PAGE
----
Fighting fires with rental cars (and trucks)

Enterprise Holdings, Rental Car, First Responder, Wild Fires,  Cal Fire, 111717How Enterprise supports first responders battling California wildfires.

On Oct. 8, as many Californians drifted off to sleep, one of the most destructive fires in the state’s history ignited in Northern California. High winds following a dry, hot summer set the stage for devastation. Within minutes, intense, fast-moving fires began raging across much of Napa and Sonoma counties.

While the blaze barreled through neighborhood after neighborhood, leveling homes and businesses to piles of ash, Business Rental Sales Executive Lisa H. was in full-on firefighting mode.

With her police scanner and first responder radio by her side at her home two hours away in Sacramento, Lisa knew it was go time. While she lacks official firefighter training, she is well known among Enterprise employees and California’s first responders for coordinating the rental needs of those on the front lines battling wildfires — no matter where in the state they occur.

Fighting fires from the ground

“Enterprise has three separate operating groups in California, but we learned over the years that designating one point person among them to coordinate during emergencies allows us all to better support and serve,” says Randy G., Business Rental Sales Director, Sacramento Group. “That way, if the fire moves across Group lines, first responders, forestry members and government officials can call Lisa directly instead of having to worry about which Group or branch they need to be renting from next.”

Put simply, Lisa helps connect all the dots, finds the closest branches to supply the best vehicles at a moment’s notice and makes sure transactions run smoothly so firefighters can focus on what’s important — putting out the fire.

“During crisis situations when seconds matter, we don’t want first responders wasting time trying to find a branch that has a four-wheel drive vehicle or is open late,” Lisa explains. “They call me directly, and because we have such a great team internally across the state, I know that whatever I promise them, we’ll be able to deliver.”

With about 60 customer accounts specific to fire departments, Lisa remains on call seven days a week during fire season – May to October – and this year was no exception. During October alone, California’s wildfires burned more than 245,000 acres, took the lives of more than 40 people, and destroyed nearly 9,000 homes and businesses.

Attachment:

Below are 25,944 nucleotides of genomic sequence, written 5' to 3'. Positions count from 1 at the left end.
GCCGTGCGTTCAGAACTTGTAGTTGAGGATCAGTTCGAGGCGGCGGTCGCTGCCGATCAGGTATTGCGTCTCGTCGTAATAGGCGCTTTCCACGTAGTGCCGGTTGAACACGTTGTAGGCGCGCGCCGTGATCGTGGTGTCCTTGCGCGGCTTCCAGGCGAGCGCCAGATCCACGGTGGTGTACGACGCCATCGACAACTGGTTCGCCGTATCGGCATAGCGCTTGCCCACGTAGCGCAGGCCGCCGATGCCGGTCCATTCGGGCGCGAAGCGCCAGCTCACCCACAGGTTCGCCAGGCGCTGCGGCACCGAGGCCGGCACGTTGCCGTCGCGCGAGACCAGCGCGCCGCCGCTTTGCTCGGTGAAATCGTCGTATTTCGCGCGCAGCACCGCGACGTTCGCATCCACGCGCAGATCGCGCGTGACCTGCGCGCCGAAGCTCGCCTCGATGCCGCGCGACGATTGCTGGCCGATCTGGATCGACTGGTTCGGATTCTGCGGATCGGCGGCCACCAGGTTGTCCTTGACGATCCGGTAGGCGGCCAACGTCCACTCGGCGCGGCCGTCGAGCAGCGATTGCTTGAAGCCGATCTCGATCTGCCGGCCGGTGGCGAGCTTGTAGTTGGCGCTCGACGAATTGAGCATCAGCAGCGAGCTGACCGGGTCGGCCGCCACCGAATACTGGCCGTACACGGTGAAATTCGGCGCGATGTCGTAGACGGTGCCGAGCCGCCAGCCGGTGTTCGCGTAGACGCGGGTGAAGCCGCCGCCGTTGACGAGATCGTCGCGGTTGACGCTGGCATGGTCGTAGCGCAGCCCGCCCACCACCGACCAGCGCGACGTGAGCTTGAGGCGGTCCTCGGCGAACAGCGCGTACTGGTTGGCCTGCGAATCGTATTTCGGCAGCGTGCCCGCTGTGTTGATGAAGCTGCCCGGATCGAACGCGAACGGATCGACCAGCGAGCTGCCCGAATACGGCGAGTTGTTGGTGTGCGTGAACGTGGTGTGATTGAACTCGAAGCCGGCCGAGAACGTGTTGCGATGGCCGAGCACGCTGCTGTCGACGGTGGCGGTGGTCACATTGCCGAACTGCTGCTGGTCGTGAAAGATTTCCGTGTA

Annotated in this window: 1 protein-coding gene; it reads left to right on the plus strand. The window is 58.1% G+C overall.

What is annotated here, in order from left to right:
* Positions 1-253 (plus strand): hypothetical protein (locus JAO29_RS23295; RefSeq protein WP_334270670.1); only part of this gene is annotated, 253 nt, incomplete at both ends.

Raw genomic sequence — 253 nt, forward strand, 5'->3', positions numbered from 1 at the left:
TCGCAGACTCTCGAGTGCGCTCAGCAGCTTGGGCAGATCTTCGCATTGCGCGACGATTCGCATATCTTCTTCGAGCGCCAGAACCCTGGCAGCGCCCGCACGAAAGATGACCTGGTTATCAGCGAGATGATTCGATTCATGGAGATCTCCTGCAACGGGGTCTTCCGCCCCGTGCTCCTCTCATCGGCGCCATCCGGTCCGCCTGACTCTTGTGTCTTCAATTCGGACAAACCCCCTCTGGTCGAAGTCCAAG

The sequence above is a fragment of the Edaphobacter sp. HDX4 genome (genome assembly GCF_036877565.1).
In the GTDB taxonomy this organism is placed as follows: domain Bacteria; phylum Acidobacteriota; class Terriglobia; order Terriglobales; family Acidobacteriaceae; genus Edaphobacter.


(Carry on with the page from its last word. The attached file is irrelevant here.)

Serving the front lines

At the peak of the disaster, there were nearly 600 Enterprise vehicles on rent helping firefighters and support staff at Cal Fire and the USDA Forrest Service. It’s easy to see why Lisa jokingly describes herself as a one-woman MERV — Enterprise Holdings’ mobile emergency response vehicle U.S. operating groups can call on for assistance when natural disasters strike.

“I usually go wherever I’m needed,” says Lisa. “During major disasters, I set up at a base camp and run interference between there and our nearest branches.”

That’s exactly what Lisa did as soon as it was safe to cross evacuation lines into areas affected by the Tubbs fire. She and San Francisco’s Truck Manager Danny L. headed for the Sonoma County base camp at the Santa Rosa County Fairgrounds to see how they could help.

“The Cal Fire chiefs, exhausted and focused on the emergencies before them, were visibly relieved to see Lisa,” Danny says.

Lisa helped them forecast the size, type and amount of trucks they might need in the days to come – and even assisted the Truck team to drive the vehicles out. With her help, Enterprise trucks assisted Cal Fire teams with getting the vehicles they needed to move assets around and access off road areas as efficiently as possible.

“She’s inspiring and efficient, and her leadership is invaluable to me and undoubtedly to Cal Fire,” added Danny.  “When disasters strike there are a lot of unsung heroes among the local community, and in my opinion, Lisa is certainly one of them.”